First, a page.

For Italian food, Royal Caribbean offers its specialty restaurant Portofino aboard many of its cruise ships. We decided to try this popular alternative restaurant and see if this restaurant is worth checking out.
Portofino is featured on Royal Caribbean's Voyager class ships, Freedom class ships, Brilliance of the Seas, Jewel of the Seas and Serenade of the Seas.
We ate at Portofino aboard Freedom of the Seas and compared to Chops Grille, located across the way near the Windjammer, Portofino is much brighter and seems slightly more open. Where Chops has dark woods with light accents, Portofino goes for lighter colors all around and seemed less "dark" than Chops.
The word "portofino" is actually the name of a small fishing village in Norhern Italy that is famous for its picturesque harbor and historical association with celebrity visitors.
Like Chops, the restaurant has two "rooms" that make up the restaurant. The first room is where you enter and has tables lined up against the window for views of the ocean (assuming it isn't too dark to see outside) and the second room is more of a cul de sac, with tables arranged around the room.
Portofino prides itself on Italian food, with a mix of classic dishes and some new things the chefs have come up with. They aren't trying to change what we think of when it comes to Italian food, rather, they just want to provide quality Italian food that you can't find elsewhere on the cruise ship.
The menu at Portofino is simple, with an antipasti (appetizers) and pietanze (main courses) making up the menu. All the food is referred to by their Italian names, although the descriptions for each item is sufficient to getting an idea of what the food is.
Like Chops, there's a bread appetizer that is served for everyone although there's a greater variety of breads and spreads to find. I was very, very tempted to indulge myself here and try them all but I didn't want to fall for the faux pas of eating too much bread before my meal (thanks mom!). The spreads consisted of cloves of garlic, a pesto paste and Kalamata olive spread.
For our appetizers, I chose the minestrone alla Genovese along with the Carpaccio di Tonno (I just can't say no to tuna). My wife opted for Insalata alla Cesare (Caesar salad) and Prosciutto in Insalata.
When I saw the minestrone soup, I was a little surprised because every minestrone soup I've ever seen comes in a tomato broth. This was a clear broth and definitely not traditional. That being said, it tasted wonderful and I could tell this was not soup from a can or anything else of that low quality. I could taste the freshness of the ingredients and really enjoyed it.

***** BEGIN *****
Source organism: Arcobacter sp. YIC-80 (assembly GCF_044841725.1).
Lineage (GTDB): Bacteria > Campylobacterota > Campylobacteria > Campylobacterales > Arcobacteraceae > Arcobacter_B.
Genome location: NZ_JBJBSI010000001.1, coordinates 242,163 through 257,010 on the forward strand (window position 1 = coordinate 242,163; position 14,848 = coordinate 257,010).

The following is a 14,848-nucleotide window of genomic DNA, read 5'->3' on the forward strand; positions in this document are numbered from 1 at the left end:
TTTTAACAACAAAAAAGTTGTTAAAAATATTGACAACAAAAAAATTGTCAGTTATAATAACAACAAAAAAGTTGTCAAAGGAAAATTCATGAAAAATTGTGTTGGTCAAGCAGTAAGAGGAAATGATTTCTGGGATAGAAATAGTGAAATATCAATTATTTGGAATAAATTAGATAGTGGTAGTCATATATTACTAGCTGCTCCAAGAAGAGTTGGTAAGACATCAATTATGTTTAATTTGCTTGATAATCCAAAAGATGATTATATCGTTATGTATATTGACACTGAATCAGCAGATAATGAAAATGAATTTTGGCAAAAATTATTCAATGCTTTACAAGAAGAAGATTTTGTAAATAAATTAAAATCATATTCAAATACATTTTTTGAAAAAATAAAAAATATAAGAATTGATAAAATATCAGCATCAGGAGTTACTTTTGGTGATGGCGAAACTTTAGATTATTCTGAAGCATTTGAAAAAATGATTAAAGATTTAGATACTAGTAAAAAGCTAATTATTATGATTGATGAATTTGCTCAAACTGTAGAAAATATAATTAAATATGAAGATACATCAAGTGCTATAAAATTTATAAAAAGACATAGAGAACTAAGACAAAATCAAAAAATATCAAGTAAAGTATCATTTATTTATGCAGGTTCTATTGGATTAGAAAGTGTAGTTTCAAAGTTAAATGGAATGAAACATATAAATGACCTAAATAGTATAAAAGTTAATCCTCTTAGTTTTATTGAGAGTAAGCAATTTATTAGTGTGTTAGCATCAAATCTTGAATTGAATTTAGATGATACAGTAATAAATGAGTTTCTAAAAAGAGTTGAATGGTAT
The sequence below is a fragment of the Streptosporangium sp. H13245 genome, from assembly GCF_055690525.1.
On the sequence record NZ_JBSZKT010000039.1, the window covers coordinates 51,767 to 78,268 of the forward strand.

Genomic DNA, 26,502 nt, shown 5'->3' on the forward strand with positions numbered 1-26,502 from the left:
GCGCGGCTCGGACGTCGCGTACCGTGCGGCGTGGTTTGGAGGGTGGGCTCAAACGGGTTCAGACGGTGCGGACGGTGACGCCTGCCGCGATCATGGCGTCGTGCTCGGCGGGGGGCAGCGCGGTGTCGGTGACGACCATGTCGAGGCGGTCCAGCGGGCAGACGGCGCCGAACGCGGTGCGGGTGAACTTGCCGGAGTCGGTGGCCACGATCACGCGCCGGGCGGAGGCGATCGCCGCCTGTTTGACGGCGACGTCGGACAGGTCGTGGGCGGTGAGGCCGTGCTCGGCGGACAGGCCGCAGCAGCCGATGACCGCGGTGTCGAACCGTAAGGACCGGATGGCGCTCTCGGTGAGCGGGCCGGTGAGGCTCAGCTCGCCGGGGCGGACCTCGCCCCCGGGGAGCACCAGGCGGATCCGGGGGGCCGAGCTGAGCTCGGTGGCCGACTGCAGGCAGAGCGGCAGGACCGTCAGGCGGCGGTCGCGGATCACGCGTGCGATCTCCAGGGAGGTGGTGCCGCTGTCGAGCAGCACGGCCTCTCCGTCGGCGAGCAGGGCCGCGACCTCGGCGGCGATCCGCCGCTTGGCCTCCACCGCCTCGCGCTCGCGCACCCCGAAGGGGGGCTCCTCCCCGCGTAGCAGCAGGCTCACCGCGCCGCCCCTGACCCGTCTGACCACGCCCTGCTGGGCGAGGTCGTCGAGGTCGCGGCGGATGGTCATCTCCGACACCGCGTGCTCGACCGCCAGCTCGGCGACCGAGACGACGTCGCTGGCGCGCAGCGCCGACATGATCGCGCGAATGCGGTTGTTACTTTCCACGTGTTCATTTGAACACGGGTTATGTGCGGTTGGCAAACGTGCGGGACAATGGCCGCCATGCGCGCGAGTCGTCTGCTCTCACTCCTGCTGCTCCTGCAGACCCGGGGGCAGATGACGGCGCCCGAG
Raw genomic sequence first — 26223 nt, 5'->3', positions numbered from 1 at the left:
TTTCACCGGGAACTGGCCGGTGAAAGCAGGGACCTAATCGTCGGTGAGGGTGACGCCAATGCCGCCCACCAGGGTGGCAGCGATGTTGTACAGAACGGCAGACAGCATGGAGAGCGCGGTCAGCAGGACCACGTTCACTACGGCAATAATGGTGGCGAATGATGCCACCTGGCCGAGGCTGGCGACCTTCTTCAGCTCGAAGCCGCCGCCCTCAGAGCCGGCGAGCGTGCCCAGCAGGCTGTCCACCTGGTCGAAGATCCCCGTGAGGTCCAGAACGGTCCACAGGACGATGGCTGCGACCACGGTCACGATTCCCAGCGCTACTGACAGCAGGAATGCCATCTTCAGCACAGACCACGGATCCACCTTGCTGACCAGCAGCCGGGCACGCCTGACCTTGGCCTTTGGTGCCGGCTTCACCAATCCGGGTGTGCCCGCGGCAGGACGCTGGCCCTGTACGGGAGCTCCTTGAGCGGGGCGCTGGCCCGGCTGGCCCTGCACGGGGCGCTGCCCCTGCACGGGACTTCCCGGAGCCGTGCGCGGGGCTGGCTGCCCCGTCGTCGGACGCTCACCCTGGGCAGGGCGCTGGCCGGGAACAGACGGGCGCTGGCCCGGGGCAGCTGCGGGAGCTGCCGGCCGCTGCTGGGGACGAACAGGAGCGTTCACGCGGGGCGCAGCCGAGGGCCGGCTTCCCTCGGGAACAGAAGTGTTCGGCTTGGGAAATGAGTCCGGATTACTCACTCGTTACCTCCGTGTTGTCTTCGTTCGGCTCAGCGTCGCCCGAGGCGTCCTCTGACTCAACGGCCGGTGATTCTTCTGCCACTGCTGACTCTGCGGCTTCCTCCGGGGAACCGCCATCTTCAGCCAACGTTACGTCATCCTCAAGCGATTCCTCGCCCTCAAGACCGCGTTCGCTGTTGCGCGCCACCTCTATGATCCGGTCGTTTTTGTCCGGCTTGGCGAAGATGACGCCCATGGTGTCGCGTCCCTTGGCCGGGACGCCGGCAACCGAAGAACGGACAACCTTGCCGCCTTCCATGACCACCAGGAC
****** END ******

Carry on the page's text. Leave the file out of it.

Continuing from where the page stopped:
My tuna carpaccio was again, not what I was expecting. Rather than deep red tuna, this tuna was might lighter in color and topped with oranges and a citrus-dill dressing. It tasted good and I enjoyed it, although in this case, I think I prefer a more traditional tuna carpaccio but that's just my personal taste.
My wife started with the prosciutto and enjoyed the different take on her dish. By now we realized the appetizers were not what you'd find at your local Olive Garden and that was a definite plus. We may not have known what we were ordering, but every appetizer we tried was interesting and a welcome change. Her Caesar salad was probably the most "routine" appetizer we had.
For our main courses, we went with the tonno ai ferri (I really, really can't say no to tuna) and the taglierini al pesto.
The tuna filet was great not just because of the tuna itself, but the marjoram-garlic drizzle and vegetables it came with. When I combined it all, I really enjoyed the dish and wished I had more of it to eat.
The pasta in pesto sauce was just plain good. It's a classic Italian dish and I love having "safety dishes" to fall back on to use as a baseline of good food. The pasta tasted fresh (no boxed stuff here) and the pesto sauce was quite good as well. I'd recommend this for something to share among your group.
For desserts, the menu is fairly basic and offers some traditional Italian desserts to try. Nothing jumped out at me, so I opted for the sampler so I could try them all.
The dessert sampler offers four petit desserts to try and for me, it was just enough to get a sense of what they all were without committing to just one. The chefs here aren't rewriting the book on Italian desserts, rather, it's simple yet indulgent choices.
My wife was intrigued by the tiramisu and went with that. From just presentation alone, it looked exquisite and after tasting it, it was pretty darn good. It was really hard to go wrong with any of these choices.
For the money, Portofino ($20 per person) is a great choice for a specialty restaurant. The obvious comparison is between this and Chops Grille and given that Chops is $10 more expensive and the experiences between both, I really enjoyed my time at Portofino a little more. It's not to take anything away from Chops, but if I could only eat at one specialty restaurant aboard Freedom of the Seas, I'd have to go with Portofino.
The other comparison that is easy to make is putting Portofino against Gionvanni's Table. Personally, I prefer individual portions to family style meals and the food at Giovanni's was definitely more traditional than Portofino. Looking back at both meals, I'd have to lean towards Portofino for the edge it has in trying some new things, especially with my appetizers.
I felt like the quality of the food along with the "je ne sais quois" that the chef provides really made this more than just another Italian dinner. With an interesting selection of traditional and new Italian dishes, you'll find Portofino is a specialty restaurant worth trying.
Portofino is open for dinner between 6:00 p.m.-10:00 p.m. and we reviewed Portofino aboard Freedom of the Seas.